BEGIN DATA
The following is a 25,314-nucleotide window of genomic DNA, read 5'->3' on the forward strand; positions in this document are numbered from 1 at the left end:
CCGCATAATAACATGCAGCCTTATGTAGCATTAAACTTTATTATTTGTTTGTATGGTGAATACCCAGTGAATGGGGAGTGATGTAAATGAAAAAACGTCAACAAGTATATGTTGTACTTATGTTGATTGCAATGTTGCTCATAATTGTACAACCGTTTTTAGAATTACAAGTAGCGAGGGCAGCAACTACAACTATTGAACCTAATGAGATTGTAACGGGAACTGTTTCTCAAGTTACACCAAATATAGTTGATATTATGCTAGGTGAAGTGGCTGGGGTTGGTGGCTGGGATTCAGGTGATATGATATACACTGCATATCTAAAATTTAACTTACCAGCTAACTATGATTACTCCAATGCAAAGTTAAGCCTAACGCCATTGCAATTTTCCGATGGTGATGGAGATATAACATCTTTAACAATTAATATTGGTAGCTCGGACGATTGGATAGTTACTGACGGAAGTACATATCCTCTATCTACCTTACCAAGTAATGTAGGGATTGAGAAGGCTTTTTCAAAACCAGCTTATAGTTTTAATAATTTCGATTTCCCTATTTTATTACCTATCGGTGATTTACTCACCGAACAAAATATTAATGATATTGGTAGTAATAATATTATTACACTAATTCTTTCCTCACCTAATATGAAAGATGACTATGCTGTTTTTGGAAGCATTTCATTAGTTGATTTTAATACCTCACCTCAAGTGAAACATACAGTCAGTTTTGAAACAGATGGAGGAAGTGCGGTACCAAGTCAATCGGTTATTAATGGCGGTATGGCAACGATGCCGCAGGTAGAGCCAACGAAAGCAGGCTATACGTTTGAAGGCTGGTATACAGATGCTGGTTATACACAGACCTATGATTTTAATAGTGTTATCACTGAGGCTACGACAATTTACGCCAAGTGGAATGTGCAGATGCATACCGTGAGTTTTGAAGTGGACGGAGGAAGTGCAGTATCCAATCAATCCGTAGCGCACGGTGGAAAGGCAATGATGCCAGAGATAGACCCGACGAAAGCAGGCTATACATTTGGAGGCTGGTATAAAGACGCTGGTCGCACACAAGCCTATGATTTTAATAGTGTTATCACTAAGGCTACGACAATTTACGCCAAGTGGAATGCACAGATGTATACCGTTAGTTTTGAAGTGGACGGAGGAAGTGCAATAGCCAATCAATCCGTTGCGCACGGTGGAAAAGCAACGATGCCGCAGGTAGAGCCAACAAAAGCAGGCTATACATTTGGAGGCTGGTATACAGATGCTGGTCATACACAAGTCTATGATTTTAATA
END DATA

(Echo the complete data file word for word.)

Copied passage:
The following is a 25,314-nucleotide window of genomic DNA, read 5'->3' on the forward strand; positions in this document are numbered from 1 at the left end:
CCGCATAATAACATGCAGCCTTATGTAGCATTAAACTTTATTATTTGTTTGTATGGTGAATACCCAGTGAATGGGGAGTGATGTAAATGAAAAAACGTCAACAAGTATATGTTGTACTTATGTTGATTGCAATGTTGCTCATAATTGTACAACCGTTTTTAGAATTACAAGTAGCGAGGGCAGCAACTACAACTATTGAACCTAATGAGATTGTAACGGGAACTGTTTCTCAAGTTACACCAAATATAGTTGATATTATGCTAGGTGAAGTGGCTGGGGTTGGTGGCTGGGATTCAGGTGATATGATATACACTGCATATCTAAAATTTAACTTACCAGCTAACTATGATTACTCCAATGCAAAGTTAAGCCTAACGCCATTGCAATTTTCCGATGGTGATGGAGATATAACATCTTTAACAATTAATATTGGTAGCTCGGACGATTGGATAGTTACTGACGGAAGTACATATCCTCTATCTACCTTACCAAGTAATGTAGGGATTGAGAAGGCTTTTTCAAAACCAGCTTATAGTTTTAATAATTTCGATTTCCCTATTTTATTACCTATCGGTGATTTACTCACCGAACAAAATATTAATGATATTGGTAGTAATAATATTATTACACTAATTCTTTCCTCACCTAATATGAAAGATGACTATGCTGTTTTTGGAAGCATTTCATTAGTTGATTTTAATACCTCACCTCAAGTGAAACATACAGTCAGTTTTGAAACAGATGGAGGAAGTGCGGTACCAAGTCAATCGGTTATTAATGGCGGTATGGCAACGATGCCGCAGGTAGAGCCAACGAAAGCAGGCTATACGTTTGAAGGCTGGTATACAGATGCTGGTTATACACAGACCTATGATTTTAATAGTGTTATCACTGAGGCTACGACAATTTACGCCAAGTGGAATGTGCAGATGCATACCGTGAGTTTTGAAGTGGACGGAGGAAGTGCAGTATCCAATCAATCCGTAGCGCACGGTGGAAAGGCAATGATGCCAGAGATAGACCCGACGAAAGCAGGCTATACATTTGGAGGCTGGTATAAAGACGCTGGTCGCACACAAGCCTATGATTTTAATAGTGTTATCACTAAGGCTACGACAATTTACGCCAAGTGGAATGCACAGATGTATACCGTTAGTTTTGAAGTGGACGGAGGAAGTGCAATAGCCAATCAATCCGTTGCGCACGGTGGAAAAGCAACGATGCCGCAGGTAGAGCCAACAAAAGCAGGCTATACATTTGGAGGCTGGTATACAGATGCTGGTCATACACAAGTCTATGATTTTAATA